Energy prices: don’t be fooled – your bill is still going to be high. But with wholesale prices at their lowest in four years, ask your supplier why.
Before you do anything else, watch this – it’s Martin Lewis explaining what the energy price cap change in July will actually mean to you:
So the first thing you need to know is that the drop in average bills from £2,500 to £2,074 is meaningless to you because you’re probably not paying the average. You would be better-off looking at it as a 17 per cent fall and working out what that means for your personal bill – after removing the standing charges, of course.
Yes, the standing charges are remaining the same, meaning you’ll pay around £300 next year, just to be able to have electricity and gas in your home. So people using less energy can’t save much by cutting their usage.
There is a consultation on the possibility of cutting the standing charge but we need to remember that our energy firms are greedy and will do their best to keep prices as high as possible, no matter what that means to you.
In the autumn and winter, bills are likely to rise again, we’re being told. This strikes me as strange, because the energy firms buy their fuel “many months in advance”. Note that we aren’t being told how many months in advance they buy it.
If, for example, it’s seven months, then in December the price of energy should be the cheapest it’s been in two years, because of this:
Average UK domestic energy bill to fall to £2,074 from July.
UK natural gas trading at 62p a therm, same as in Oct 2018; was 800p in March 2022.
Average bill should be £800 less.
Ofgem and energy companies quick to raise bills, slow to reduce them.
Energy firms have historically claimed that they “smooth out” the fluctuating cost of their product by averaging out the price over a long period of time, as well.
But This Writer has doubts when energy analysts like Cornwall Insight say further price cuts are unlikely, especially if there’s a cold winter and the UK has to compete with other countries to buy fuel.
I thought we were supposed to be buying our fuel months, or even years, in advance.
So shouldn’t the energy price this winter be extremely low?
I think we need explicit clarity on this – I mean actual, black-and-white figures showing exactly what electricity and gas have been costing the energy firms, exactly how they’ve been “smoothing out” that cost (and between what dates) and why they are apparently failing to pass on the current savings.
How are their profits at the moment? What are they projected to be over the next year?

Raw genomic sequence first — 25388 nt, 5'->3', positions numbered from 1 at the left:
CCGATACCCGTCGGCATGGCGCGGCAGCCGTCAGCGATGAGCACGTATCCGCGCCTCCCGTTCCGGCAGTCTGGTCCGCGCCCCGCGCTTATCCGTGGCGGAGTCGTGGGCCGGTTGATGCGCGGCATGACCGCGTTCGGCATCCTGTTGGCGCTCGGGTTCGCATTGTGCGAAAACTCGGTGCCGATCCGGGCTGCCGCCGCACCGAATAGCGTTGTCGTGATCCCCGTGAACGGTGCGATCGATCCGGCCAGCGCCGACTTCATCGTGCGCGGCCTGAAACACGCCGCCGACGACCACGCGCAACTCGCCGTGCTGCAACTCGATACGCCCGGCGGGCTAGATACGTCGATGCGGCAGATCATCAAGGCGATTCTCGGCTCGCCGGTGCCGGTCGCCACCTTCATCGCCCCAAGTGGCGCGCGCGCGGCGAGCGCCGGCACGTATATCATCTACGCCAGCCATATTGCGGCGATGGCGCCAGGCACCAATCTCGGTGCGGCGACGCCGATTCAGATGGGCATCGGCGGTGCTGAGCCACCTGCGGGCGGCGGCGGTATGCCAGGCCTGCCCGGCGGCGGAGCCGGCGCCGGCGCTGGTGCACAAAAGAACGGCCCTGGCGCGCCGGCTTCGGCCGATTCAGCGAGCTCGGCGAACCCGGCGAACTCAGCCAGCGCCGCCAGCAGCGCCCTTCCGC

It seems to me that we – the consumers – are being ripped off brazenly.
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Rishi Sunak’s swimming pool complex: he has had the local part of the national grid improved in order to heat it – while most public pools are closing because they can’t afford to pay their heating bills.
This story can be summed up in a series of tweets. Like this:
Two press stories today highlight the grotesque inequality we face in our country:
▪️ Rishi Sunak has had the electricity grid in his area upgraded to heat his private pool
▪️ England has lost almost 400 swimming pools since 2010, with more health-deprived areas losing out most
A publicly owned electricity generation firm could save Britons nearly £21bn a year, according to new analysis that bolsters Labour’s case to launch a national energy company if the party gains power.
Thinktank Common Wealth has calculated that the cost of generating electricity to power homes and businesses could be reduced by £20.8bn or £252 per household a year under state ownership, according to a report seen by the Guardian.
Have YOU donated to my crowdfunding appeal, raising funds to fight false libel claims by TV celebrities who should know better? These court cases cost a lot of money so every penny will help ensure that wealth doesn’t beat justice.
Some of us have spent years saying the Tories are living in the past; now Boris Johnson’s Brexit is proving the truth of it.
He is putting us on the brink of war with France for the first time in 206 years.
He has made us the villains by trying to impose rules on fishing near the Channel Islands that were not part of the UK-EU trade deal. The French are – rightly – refusing to countenance them and are threatening to cut off Jersey’s power supply.
So he has reacted in a manner that is not only arrogant, it is also typically – for a Tory – archaic: he is sending a gunboat. Two, in fact,
Spike Milligan was writing jokes about this, back in the 1950s; rulers of a country whose empire is falling into ruins, desperately trying to hold on to a greatness they no longer have with brinkmanship. The comedy is that they would be fools to launch the military expeditions they threaten.
But there is nothing funny about this. It merely proves that those who claimed that the EU – a pan-European alliance of nations – was created to prevent another war on that continent were right; the UK’s hardly been out for five minutes and we’re setting ourselves up for a rumble.
It is ridiculous. It is insane.
Johnson will lead the UK into a humiliating defeat – both legally and militarily, if he takes it that far.
And he’s going to make the rest of us – right-thinking UK citizens – look ridiculous too.
If nobody reintroduces him to sanity, I wonder where it will end.
Have YOU donated to my crowdfunding appeal, raising funds to fight false libel claims by TV celebrities who should know better? These court cases cost a lot of money so every penny will help ensure that wealth doesn’t beat justice.
People across the country will be taking part in a different kind of protest – on the day of the state opening of Parliament.
May 27 will be the first National Switch Off Day, when thousands of people have already pledged to stop using gas and electricity, and stop shopping in non-local shops for 24 hours.